Before he was blowing up social media with Blac Chyna, before he was being touted as a world title contender during Canelo-Jacobs fight week, before he was appearing on Showtime as "Mini-Mayweather" amid luxury cars and Las Vegas high-rise apartments, before there was the pristine 21-0 record and the 13 knockouts, before he signed up to fight Antonio Moran this Saturday in his DAZN debut, there was Tijuana, Mexico.
While it didn't begin there, that's where the story of boxing phenom Devin Haney truly began to take form.
The room was usually small. Sometimes it was a bar. Other times little more than a ring stuffed into some random room in some nondescript building, distinguished only by the Lucha Libre posters on the wall. A group of Mexican fans would be there, every time. And not a one of them would be happy to see the young American. Curses, spit and beer would fly liberally through the air. Sometimes, still just 17 years old, Haney was a bit frightened.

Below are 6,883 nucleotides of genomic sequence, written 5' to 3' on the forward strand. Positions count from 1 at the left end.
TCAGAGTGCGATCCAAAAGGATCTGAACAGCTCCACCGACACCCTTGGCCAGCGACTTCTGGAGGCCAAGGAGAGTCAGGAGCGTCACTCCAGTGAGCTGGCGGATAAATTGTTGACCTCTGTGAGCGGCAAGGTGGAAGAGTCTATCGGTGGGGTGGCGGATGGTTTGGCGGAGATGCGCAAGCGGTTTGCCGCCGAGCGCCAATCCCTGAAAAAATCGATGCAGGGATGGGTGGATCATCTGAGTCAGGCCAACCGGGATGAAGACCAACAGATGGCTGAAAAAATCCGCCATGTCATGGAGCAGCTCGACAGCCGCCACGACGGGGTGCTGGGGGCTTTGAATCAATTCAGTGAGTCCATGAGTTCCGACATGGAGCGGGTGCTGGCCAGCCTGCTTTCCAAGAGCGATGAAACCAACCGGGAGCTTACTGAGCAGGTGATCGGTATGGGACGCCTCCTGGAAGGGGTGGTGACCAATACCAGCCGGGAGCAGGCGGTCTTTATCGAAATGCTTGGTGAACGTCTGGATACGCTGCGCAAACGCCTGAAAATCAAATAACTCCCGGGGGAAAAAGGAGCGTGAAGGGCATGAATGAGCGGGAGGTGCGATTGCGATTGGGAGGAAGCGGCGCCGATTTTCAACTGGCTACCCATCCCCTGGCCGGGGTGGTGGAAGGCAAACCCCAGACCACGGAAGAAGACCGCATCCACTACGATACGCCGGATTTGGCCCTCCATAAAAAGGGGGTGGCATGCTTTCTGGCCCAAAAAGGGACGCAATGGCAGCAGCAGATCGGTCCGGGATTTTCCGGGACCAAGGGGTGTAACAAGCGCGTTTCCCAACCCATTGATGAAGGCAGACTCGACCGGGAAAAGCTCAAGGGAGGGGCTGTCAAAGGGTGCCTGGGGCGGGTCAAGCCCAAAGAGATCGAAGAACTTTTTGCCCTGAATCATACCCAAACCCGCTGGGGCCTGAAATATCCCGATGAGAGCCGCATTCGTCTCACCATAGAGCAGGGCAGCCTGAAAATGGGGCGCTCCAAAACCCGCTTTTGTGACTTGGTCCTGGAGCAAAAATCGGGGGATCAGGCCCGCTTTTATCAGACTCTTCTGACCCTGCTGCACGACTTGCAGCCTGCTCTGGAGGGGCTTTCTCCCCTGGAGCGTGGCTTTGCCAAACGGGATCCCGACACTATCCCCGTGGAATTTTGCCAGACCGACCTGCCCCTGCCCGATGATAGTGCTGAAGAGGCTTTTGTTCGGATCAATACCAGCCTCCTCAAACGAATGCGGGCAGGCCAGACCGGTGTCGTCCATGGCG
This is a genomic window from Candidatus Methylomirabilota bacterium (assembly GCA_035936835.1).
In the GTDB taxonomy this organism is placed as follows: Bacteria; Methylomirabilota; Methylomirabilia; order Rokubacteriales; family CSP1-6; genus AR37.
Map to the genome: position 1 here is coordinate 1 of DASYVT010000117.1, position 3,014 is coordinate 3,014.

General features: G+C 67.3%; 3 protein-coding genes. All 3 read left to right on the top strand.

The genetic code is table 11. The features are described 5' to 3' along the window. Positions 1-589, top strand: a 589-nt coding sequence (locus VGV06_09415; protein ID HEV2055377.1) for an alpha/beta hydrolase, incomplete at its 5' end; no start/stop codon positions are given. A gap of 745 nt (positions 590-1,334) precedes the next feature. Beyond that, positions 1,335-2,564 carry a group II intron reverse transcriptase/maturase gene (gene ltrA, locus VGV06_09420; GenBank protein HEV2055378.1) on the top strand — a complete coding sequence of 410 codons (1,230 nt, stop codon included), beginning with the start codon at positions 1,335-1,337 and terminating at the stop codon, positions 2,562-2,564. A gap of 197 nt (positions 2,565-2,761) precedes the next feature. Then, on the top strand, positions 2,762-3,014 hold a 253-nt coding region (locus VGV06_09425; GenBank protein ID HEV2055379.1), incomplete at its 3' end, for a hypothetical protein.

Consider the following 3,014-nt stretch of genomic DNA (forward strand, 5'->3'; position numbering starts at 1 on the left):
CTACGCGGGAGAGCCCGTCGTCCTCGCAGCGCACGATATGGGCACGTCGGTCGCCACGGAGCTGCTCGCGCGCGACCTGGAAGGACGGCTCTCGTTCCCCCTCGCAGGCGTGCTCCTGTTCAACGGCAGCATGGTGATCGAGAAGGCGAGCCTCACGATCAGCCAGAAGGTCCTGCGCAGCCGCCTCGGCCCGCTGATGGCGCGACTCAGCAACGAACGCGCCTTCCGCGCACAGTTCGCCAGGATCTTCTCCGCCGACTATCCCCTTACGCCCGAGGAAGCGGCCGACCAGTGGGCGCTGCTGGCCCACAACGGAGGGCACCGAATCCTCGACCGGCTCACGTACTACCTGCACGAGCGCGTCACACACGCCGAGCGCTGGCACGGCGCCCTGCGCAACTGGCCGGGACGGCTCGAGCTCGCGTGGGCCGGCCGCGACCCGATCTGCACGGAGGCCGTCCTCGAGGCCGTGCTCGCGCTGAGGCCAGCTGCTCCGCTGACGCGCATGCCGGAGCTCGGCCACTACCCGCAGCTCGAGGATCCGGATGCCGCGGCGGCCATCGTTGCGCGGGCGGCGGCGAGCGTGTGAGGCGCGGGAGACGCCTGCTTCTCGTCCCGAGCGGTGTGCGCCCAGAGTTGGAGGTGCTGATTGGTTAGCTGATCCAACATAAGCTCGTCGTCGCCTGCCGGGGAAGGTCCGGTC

"It was a crazy experience because the whole crowd is against you," the now-20-year-old Haney remembers. "Literally the whole crowd. There's not one person cheering for you besides the people you came with. If a fighter just grazes you with a punch, the crowd goes wild. You start to trick yourself like, 'Am I losing?'"
For the longest time, Haney didn't understand why he was even on foreign soil. He saw his friends from the amateur scene signing with big promoters, pocketing bonus checks and fighting on television. Meanwhile, he was in Mexico, paying to have his fights recorded for YouTube. Ten of his first 15 fights were there—just across the border, sure, but what felt like a million miles from home.